Prime Minister Boris Johnson is set to meet European Commission President Jean-Claude Juncker on Monday to discuss Brexit.
It will be the first time the pair have met for face-to-face talks since Johnson became Prime Minister in July.
Downing Street has confirmed the talks will take place at the beginning of next week, while a spokeswoman for the European Commission said it was due to be a “working lunch”.
“As President Juncker has said from the beginning, he was looking forward to working constructively with Prime Minister Johnson and it’s just that they haven’t managed to meet yet,” she said.
The pair will meet in Juncker’s home country of Luxembourg, where Johnson will also hold talks with the country’s current Prime Minister, Xavier Bettel.
Despite reports Johnson wanted the meeting held away from Brussels so as not to look like he was desperately chasing a deal, the spokeswoman added: “The reason the lunch is taking place in Luxembourg is because the President has to go straight to Strasbourg afterwards as its plenary week and Mr Johnson agreed to come to Luxembourg to facilitate this happen.”
The meeting comes as Johnson looks to broker a deal with the European Union following parliament’s decision to outlaw the possibility of leaving the bloc without a deal.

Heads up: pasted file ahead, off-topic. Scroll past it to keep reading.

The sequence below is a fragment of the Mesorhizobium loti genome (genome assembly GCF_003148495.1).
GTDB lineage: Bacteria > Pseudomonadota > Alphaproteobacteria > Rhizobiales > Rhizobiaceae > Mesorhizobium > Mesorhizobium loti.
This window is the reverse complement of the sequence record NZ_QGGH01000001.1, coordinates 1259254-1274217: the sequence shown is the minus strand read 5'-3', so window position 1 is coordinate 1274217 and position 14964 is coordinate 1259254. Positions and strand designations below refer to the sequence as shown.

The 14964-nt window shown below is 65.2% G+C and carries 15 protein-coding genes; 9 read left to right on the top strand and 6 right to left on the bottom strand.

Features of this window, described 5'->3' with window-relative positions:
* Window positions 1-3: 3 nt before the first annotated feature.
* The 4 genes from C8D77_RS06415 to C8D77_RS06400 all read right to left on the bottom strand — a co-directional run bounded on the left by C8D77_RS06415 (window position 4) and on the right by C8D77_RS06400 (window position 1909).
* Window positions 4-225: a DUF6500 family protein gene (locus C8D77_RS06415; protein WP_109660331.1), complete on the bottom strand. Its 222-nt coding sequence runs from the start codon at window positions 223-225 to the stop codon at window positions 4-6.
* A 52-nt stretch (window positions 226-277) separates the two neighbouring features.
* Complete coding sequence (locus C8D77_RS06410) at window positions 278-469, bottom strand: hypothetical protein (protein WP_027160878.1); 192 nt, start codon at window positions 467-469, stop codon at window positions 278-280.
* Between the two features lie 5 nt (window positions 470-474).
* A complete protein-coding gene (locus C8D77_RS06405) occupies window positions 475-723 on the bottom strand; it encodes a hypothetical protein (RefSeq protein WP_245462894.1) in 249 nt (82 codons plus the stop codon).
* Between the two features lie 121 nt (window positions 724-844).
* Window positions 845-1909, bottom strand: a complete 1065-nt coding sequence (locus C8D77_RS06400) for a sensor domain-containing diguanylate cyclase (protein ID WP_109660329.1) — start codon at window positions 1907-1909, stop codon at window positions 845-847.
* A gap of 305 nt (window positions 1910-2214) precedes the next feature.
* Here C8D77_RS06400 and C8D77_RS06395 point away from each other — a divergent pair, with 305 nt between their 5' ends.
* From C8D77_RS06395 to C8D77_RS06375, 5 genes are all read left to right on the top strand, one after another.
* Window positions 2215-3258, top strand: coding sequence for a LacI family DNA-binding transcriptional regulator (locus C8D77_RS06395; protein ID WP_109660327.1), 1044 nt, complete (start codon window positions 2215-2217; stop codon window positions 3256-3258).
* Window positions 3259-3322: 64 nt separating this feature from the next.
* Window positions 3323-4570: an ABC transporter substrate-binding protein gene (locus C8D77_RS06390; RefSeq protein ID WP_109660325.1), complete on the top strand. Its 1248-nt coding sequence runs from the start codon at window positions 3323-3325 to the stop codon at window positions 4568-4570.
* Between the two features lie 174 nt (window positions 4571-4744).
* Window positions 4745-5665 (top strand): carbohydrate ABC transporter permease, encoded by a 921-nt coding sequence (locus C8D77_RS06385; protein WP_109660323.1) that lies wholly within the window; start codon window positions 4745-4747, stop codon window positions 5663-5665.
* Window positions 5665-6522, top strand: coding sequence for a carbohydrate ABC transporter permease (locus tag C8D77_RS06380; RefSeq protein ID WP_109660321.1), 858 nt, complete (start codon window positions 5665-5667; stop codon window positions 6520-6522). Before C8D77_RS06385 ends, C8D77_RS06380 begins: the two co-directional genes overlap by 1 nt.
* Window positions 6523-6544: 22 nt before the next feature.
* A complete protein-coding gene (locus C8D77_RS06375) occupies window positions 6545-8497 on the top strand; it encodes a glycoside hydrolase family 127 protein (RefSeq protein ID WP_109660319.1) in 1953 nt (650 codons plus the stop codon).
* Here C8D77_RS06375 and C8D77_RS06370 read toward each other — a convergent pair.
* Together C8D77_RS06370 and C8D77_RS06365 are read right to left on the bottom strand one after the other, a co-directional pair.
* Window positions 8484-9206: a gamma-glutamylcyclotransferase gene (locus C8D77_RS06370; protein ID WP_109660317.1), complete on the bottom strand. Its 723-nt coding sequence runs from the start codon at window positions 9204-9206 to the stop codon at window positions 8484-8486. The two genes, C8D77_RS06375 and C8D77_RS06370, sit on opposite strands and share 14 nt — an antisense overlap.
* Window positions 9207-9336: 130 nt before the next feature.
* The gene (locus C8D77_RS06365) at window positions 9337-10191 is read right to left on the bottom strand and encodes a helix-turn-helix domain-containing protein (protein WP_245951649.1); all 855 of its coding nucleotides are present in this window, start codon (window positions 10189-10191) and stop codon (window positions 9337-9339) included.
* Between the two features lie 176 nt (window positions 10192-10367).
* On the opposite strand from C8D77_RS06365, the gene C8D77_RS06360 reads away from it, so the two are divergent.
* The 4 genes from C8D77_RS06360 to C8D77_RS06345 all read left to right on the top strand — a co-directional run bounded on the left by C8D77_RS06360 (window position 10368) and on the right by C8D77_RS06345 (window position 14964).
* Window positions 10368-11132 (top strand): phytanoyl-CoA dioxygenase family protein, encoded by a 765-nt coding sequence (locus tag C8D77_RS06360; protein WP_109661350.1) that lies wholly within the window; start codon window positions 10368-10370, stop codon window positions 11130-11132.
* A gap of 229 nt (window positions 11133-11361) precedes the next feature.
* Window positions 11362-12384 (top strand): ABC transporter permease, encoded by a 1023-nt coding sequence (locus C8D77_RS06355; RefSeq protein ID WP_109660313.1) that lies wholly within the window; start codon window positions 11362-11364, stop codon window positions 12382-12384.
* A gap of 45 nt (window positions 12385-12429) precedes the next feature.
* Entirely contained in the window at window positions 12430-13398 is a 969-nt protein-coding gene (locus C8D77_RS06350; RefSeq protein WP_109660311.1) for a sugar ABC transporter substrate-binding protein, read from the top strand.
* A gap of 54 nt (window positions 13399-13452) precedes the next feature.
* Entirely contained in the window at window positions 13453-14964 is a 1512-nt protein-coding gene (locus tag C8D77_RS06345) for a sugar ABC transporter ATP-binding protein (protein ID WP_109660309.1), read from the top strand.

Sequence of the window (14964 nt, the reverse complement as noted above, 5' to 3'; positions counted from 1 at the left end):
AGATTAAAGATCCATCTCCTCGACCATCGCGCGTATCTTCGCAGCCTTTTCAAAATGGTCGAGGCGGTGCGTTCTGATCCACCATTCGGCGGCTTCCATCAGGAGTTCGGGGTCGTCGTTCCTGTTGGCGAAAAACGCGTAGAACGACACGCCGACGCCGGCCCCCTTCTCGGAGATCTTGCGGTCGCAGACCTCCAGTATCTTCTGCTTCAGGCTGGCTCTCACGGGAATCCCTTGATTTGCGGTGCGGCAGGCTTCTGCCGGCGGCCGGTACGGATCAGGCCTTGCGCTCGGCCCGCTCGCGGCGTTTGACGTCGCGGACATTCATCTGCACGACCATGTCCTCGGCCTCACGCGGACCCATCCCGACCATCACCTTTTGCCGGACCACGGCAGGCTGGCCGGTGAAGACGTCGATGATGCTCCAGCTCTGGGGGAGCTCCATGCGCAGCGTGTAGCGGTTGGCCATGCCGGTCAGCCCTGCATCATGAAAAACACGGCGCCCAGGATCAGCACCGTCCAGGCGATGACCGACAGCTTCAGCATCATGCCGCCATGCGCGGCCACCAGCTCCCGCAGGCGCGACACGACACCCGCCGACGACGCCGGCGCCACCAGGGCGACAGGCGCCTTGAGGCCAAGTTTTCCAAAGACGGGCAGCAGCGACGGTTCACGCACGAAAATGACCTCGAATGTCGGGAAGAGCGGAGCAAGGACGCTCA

The Prime Minister also tried to call an early general election, but was left with limited options ahead of the Brexit deadline of 31 October after opposing MPs voted against it.
He has repeatedly vowed not to request an extension, but the legislation that was passed through the House of Commons and House of Lords last week requires Johnson to ask for a three-month delay if a deal is not agreed by 19 October.
On Friday there were reports that the DUP were willing to soften their stance on the Irish backstop, possibly paving the way to a solution on Brexit’s most contentious issue.
However, DUP leader Arlene Foster dismissed those reports as “nonsense”.
“[The] UK must leave as one nation,” DUP leader Arlene Foster wrote in a tweet. “We are keen to see a sensible deal but not one that divides the internal market of the UK.
She added: “We will not support any arrangements that create a barrier to east-west trade. Anonymous sources lead to nonsense stories.”
The meeting between Johnson and Juncker is their first as they look for a solution to the Brexit impasse, although No10 insisted there was still “a long way to go” before they arrived at a solution.